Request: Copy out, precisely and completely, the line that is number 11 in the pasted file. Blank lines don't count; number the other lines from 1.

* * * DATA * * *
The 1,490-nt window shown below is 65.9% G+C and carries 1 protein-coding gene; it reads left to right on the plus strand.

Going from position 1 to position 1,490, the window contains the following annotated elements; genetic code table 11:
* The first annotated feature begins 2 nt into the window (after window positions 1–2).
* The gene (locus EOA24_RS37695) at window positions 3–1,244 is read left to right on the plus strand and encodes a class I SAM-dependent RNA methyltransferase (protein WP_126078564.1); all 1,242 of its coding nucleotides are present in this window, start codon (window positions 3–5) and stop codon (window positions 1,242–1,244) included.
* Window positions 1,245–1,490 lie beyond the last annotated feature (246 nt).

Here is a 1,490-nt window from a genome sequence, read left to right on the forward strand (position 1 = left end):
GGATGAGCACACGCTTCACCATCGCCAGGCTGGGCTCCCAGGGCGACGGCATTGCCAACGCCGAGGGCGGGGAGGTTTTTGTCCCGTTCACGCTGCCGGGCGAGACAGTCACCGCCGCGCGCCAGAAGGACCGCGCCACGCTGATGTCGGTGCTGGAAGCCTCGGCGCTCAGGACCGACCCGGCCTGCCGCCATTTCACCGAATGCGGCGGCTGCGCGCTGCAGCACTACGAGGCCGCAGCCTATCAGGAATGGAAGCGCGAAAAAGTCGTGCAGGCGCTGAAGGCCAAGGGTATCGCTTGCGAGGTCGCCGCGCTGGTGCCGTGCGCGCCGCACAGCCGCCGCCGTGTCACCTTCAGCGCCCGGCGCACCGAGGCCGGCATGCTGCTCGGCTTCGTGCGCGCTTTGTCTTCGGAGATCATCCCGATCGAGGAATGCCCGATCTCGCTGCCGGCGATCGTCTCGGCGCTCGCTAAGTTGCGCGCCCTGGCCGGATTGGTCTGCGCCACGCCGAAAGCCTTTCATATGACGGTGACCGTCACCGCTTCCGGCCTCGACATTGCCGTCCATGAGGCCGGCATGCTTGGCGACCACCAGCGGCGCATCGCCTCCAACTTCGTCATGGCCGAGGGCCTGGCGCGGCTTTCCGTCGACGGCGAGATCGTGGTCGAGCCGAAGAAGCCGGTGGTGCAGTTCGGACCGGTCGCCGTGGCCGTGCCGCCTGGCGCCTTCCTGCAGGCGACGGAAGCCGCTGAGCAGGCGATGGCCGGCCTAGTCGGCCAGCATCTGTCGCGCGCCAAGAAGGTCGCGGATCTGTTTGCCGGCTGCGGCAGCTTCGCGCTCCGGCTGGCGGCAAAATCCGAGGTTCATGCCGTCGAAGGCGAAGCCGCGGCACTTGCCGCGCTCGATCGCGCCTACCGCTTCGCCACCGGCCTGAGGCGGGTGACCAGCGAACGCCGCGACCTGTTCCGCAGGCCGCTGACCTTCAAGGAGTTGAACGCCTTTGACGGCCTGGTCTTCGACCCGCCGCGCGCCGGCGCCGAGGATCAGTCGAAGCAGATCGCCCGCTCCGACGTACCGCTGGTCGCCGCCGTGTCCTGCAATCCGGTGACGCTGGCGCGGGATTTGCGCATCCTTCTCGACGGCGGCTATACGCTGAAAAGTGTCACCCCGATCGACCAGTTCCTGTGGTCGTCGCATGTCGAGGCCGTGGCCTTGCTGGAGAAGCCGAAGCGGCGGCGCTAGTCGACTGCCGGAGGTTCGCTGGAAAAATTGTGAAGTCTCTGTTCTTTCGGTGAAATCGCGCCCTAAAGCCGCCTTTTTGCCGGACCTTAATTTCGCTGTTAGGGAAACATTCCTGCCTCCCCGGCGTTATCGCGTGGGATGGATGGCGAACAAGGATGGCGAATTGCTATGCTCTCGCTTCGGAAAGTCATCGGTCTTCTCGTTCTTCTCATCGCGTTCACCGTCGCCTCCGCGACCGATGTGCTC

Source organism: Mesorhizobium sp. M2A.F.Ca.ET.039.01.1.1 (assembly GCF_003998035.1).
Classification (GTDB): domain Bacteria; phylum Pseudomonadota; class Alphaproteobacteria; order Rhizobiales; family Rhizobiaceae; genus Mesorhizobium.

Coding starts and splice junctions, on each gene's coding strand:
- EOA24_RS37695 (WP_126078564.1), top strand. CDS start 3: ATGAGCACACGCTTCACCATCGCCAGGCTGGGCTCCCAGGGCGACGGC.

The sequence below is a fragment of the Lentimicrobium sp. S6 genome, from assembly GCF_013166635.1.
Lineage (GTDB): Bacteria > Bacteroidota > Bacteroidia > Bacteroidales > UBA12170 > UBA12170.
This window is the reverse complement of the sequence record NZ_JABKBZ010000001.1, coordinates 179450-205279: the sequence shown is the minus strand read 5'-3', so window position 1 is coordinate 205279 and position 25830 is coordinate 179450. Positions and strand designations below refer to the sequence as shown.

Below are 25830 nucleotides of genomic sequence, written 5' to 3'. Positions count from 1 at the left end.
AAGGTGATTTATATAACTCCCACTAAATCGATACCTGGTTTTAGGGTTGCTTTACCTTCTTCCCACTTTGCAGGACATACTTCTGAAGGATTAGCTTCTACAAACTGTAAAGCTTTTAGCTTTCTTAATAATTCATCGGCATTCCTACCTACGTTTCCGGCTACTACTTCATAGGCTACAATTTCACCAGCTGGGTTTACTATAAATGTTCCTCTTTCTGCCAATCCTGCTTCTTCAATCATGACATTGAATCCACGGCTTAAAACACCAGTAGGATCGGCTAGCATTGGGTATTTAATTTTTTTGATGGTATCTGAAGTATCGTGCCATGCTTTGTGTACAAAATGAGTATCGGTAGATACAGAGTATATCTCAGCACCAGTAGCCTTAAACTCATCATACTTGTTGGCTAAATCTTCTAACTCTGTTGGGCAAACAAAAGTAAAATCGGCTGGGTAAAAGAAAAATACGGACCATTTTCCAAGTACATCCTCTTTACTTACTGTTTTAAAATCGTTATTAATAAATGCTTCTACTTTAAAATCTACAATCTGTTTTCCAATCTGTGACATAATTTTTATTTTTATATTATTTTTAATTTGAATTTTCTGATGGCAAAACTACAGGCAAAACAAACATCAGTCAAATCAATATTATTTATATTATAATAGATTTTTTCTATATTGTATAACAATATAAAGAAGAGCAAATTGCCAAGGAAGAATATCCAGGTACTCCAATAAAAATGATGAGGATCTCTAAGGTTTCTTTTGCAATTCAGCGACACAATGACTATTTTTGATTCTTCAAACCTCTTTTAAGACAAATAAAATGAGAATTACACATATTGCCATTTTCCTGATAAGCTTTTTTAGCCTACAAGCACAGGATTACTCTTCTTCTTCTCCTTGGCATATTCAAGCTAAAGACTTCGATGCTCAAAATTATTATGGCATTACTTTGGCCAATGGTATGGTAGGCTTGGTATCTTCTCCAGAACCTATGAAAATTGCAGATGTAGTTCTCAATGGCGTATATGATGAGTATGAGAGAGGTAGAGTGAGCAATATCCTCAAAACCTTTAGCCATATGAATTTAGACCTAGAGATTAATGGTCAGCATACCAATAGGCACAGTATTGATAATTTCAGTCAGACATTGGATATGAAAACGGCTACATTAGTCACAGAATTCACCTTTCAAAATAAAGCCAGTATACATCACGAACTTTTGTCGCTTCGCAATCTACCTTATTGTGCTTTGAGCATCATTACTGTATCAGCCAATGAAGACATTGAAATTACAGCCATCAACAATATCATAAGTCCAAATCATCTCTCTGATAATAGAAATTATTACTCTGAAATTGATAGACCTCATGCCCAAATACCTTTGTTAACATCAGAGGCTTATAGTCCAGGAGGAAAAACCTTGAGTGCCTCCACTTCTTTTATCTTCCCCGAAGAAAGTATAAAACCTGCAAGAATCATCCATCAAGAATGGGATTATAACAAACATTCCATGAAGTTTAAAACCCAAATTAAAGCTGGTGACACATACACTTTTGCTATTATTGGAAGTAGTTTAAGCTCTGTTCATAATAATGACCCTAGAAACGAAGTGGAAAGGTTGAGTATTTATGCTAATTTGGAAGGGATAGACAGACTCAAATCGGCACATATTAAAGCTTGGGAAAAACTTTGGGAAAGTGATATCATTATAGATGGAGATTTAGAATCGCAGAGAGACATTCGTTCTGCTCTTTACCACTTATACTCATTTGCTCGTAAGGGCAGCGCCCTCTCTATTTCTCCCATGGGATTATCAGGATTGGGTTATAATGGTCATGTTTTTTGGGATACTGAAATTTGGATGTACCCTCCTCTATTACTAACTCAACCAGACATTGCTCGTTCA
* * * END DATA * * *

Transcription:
- EOA24_RS37695 (WP_126078564.1), top strand. CDS start 3: ATGAGCACACGCTTCACCATCGCCAGGCTGGGCTCCCAGGGCGACGGC.